The federal government plans to conduct a lease sale for potential wind farms off the coast of New Jersey later this year, but whether the state will have its own policies in place to make the technology happen is questionable.
The U.S. Interior Department yesterday held the sixth competitive lease sale along the Eastern Seaboard for offshore wind — this time along the coast of Massachusetts. At the same time, the Bureau of Ocean Energy Management, the agency overseeing the process, said it expects to hold another competitive lease sale offshore New Jersey later this year.
At one time, at least 11 developers told the agency they were interested in bidding for leases off the Jersey coast, but the process has taken longer than expected. In the past, Gov. Chris Christie has faulted the federal government for delays in promoting offshore wind development in New Jersey.
But the state is not blameless either. It has failed to develop a program that would allow subsidies from ratepayers to finance the projects. Without those subsidies, wind developers say the projects will never happen.
The failure to adopt the necessary regulations has riled the Legislature — where offshore wind development enjoys strong support. This past Monday, a Senate panel approved a measure (SR-112) that aims to prod the Christie administration to adopt the needed rules, which have yet to even be proposed formally.
Identical legislation was introduced in the Assembly yesterday. “Offshore wind projects can deliver real economic benefits for New Jersey, so it’s important that the Board of Public Utilities adopt these regulations and allow our state to take full advantage of those opportunities,’’ said Assemblyman Vince Mazzeo (D-Atlantic), who introduced the legislation.
The state’s Energy Master Plan and a law signed by Christie in 2010 proposed to develop at least 1,100 megawatts of offshore wind by 2020, a prospect becoming increasingly unlikely.
The federal government’s plans for developing offshore wind in New Jersey waters, beginning about seven miles off the coast of Atlantic City, are even more ambitious. Its proposed lease sale would cover 344,000 acres. If fully developed, it would be able to support 3,400 megawatts of commercial wind generation, enough to power about 1.2 million homes, according to the Department of Energy’s Natural Renewable Energy Laboratory.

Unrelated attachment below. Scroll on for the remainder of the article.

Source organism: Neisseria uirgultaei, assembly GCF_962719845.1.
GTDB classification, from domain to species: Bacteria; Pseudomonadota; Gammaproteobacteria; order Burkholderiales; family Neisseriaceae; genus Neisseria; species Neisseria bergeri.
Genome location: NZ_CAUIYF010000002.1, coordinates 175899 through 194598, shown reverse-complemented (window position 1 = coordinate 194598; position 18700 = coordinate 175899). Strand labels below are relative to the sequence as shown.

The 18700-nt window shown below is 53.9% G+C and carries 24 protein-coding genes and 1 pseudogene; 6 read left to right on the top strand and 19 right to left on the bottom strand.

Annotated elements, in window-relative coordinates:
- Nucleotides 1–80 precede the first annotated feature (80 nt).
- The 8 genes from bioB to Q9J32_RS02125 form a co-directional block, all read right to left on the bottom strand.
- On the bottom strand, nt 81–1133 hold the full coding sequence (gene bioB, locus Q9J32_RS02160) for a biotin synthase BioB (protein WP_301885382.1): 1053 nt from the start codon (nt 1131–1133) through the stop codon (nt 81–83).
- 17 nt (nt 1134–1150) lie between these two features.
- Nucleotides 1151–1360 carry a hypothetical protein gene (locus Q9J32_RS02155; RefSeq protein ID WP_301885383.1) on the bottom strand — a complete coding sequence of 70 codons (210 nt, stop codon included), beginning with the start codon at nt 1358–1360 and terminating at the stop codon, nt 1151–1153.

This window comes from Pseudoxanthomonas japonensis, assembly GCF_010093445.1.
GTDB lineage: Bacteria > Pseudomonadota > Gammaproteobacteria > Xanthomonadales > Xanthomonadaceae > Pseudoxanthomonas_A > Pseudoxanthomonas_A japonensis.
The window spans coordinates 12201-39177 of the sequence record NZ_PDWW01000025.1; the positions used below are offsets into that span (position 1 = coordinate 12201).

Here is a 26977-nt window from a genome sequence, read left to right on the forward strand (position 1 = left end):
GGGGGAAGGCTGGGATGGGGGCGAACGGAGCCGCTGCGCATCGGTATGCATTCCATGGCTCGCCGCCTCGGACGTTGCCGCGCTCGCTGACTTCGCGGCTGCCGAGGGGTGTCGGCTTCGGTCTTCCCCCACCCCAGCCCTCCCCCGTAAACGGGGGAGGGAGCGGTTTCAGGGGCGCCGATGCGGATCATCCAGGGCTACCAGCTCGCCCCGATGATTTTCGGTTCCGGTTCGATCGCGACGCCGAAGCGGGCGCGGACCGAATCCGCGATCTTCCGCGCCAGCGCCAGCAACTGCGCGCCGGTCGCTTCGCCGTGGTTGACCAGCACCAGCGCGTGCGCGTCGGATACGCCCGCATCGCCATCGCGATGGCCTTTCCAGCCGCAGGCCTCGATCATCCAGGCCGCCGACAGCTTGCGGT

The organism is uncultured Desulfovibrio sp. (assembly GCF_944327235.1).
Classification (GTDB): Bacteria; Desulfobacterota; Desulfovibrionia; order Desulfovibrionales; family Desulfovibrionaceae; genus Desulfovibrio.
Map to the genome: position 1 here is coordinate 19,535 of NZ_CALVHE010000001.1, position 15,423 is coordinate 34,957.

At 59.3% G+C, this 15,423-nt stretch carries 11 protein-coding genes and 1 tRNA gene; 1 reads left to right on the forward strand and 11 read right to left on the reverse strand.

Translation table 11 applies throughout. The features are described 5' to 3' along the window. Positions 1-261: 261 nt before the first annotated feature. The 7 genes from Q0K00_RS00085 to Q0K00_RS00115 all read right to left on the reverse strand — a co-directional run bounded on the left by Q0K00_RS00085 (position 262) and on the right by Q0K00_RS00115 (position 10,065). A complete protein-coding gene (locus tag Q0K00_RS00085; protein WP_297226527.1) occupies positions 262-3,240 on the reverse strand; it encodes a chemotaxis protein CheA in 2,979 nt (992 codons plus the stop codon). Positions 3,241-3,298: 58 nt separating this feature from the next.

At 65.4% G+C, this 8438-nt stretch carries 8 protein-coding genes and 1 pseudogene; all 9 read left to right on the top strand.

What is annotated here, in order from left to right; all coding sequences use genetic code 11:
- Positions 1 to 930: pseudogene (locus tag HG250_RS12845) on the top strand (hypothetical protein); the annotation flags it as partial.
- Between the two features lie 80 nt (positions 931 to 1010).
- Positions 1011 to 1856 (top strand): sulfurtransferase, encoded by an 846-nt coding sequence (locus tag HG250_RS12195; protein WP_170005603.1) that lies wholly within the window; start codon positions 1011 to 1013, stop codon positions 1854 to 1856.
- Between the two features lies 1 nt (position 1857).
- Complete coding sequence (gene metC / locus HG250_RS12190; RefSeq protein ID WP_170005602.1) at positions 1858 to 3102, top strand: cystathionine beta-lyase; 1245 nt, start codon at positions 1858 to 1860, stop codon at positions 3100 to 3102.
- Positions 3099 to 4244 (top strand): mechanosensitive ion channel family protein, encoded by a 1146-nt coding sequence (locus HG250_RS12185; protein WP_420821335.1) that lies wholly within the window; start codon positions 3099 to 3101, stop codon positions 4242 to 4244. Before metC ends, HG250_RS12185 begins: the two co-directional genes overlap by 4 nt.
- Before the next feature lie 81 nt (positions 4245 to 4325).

Because of its relatively shallow coastal waters and abundant offshore wind, New Jersey is seen by federal officials and others as an excellent location to build wind farms.
Not everyone is supportive of the state’s efforts to promote offshore wind, though. In a state with some of the highest energy costs in the nation, many business groups fear it would spike rates even higher at a time when the commercial sector has seen costs fall because of historically low natural gas prices.
At one time, state officials hoped New Jersey would become the hub of an emerging offshore wind industry, creating thousands of jobs in the so-called green economy. The fact that the federal government has now awarded six competitive offshore wind leases raises questions as to whether that goal will be achieved — even among developers who have long been interested in New Jersey’s coastal waters.
“We are interested in states that offer policies that support offshore wind,’’ said Erich Stephens, vice president of OffshoreMW, which has long been involved in the state’s process to develop wind farms. “We thought New Jersey was one of those states, but now it is not clear.’’
OffshoreMW was one of the winners of the lease sales off the Massachusetts coast.
Earlier this week, Senate President Steve Sweeney (D-Gloucester) blamed the state’s lack of progress on the fact that Christie is widely expected to run as a candidate for the Republican presidential nomination. “I think the governor’s ambitions changed,’’ Sweeney said on Monday.
“The big issue is the federal government is ready to act,’’ said Jeff Tittel, director of the New Jersey Sierra Club. “We are still waiting for the Christie administration.’’